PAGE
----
10 Photographers to Look Out for at LagosPhoto Festival 2017
With only a few weeks to go, the art scene is buzzing about the expectations for the 2017 LagosPhoto Festival. 36 photographers from several countries around the world have poured their hearts and souls into the creation of stories, documentation, and expressions that depict meaningful fragments of the places, memories, and spaces with which they identify. In no particular order, we present to you a list of 10 photographers to watch out for.
Joana Choumali, born in 1974, is a fine art photographer based in Abidjan, Côte d’Ivoire. She studied graphic arts in Casablanca and worked as an art director in an advertising agency before embarking on her photography career. Choumali works primarily on conceptual portraiture, mixed media, and documentary and she uses her photography to explore issues of identity. Much of her work focuses on Africa, and what she, as an African is learning about the cultures around her.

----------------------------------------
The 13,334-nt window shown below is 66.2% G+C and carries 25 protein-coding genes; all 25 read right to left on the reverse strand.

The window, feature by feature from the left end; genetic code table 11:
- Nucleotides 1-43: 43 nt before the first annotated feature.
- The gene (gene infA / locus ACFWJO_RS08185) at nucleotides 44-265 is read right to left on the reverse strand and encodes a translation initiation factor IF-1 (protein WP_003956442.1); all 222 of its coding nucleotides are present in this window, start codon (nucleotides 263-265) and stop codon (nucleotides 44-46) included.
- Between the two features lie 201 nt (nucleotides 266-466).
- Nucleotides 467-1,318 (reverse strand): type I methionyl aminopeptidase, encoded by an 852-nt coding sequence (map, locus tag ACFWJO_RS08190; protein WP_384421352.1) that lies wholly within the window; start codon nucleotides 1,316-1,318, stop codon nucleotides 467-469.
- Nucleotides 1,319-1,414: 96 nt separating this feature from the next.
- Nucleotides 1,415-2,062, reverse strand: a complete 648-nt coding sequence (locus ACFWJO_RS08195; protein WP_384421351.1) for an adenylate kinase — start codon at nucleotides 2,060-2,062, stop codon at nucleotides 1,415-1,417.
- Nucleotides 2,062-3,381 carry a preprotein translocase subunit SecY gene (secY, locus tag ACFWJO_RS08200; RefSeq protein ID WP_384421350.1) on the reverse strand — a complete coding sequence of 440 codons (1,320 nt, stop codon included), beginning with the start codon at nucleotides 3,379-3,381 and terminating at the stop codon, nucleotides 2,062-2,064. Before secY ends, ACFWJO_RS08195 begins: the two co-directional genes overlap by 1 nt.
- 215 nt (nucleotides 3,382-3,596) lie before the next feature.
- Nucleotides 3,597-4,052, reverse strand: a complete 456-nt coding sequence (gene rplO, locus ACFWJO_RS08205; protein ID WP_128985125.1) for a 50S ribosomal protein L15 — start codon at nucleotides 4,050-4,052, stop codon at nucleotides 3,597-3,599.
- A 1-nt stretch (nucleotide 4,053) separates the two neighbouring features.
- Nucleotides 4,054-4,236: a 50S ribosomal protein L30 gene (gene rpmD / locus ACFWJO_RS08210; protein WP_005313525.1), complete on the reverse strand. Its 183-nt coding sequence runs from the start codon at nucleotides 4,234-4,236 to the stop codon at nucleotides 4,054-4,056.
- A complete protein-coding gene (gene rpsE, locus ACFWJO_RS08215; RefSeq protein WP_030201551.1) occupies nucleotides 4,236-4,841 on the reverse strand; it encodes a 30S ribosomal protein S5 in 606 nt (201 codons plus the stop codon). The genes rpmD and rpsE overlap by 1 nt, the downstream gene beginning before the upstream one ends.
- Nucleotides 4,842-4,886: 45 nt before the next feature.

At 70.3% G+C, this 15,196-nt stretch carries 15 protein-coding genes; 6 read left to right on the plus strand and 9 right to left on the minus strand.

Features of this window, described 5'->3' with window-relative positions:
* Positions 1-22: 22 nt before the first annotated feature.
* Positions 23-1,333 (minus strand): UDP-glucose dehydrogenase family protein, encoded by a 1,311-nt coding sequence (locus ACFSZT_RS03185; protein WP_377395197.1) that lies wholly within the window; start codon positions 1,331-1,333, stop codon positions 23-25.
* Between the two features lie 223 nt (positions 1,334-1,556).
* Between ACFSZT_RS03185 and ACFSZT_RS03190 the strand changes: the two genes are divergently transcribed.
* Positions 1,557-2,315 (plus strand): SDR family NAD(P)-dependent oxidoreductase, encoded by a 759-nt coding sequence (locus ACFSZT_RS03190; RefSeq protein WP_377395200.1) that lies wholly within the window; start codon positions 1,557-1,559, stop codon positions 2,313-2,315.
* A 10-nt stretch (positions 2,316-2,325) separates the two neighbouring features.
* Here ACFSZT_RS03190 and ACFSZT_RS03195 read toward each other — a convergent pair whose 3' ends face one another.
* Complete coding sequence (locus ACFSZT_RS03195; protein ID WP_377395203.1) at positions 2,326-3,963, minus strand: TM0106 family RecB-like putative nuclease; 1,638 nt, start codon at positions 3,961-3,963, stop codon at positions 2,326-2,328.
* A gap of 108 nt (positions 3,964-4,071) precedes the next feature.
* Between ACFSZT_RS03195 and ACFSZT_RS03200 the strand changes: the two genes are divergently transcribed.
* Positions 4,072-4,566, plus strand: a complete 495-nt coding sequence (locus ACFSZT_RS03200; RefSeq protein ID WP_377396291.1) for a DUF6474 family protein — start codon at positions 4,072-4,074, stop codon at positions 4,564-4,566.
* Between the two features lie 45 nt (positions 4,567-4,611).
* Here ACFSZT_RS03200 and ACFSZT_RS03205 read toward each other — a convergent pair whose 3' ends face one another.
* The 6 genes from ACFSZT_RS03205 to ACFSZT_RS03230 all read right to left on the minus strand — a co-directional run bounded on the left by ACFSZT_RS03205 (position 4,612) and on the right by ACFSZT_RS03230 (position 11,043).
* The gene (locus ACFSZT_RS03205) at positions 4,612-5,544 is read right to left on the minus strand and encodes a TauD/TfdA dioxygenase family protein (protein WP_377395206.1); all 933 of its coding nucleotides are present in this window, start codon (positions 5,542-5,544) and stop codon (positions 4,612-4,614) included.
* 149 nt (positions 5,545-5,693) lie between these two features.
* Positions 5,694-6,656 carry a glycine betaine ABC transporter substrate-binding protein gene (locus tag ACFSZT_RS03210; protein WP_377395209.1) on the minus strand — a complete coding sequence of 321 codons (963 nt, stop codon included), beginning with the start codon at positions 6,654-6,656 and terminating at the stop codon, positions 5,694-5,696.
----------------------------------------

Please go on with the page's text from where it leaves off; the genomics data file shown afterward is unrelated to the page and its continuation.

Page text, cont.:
Ghanaian photographer and storyteller Francis Kokoroko earned his degree in computer science. However, after taking a photography class, he realised it was his true passion. Now an accomplished photojournalist in Accra, Kokoroko is working on documenting Ghana’s culture and social progression as he believes there is a backlog of stories on culture and social progression that should be documented.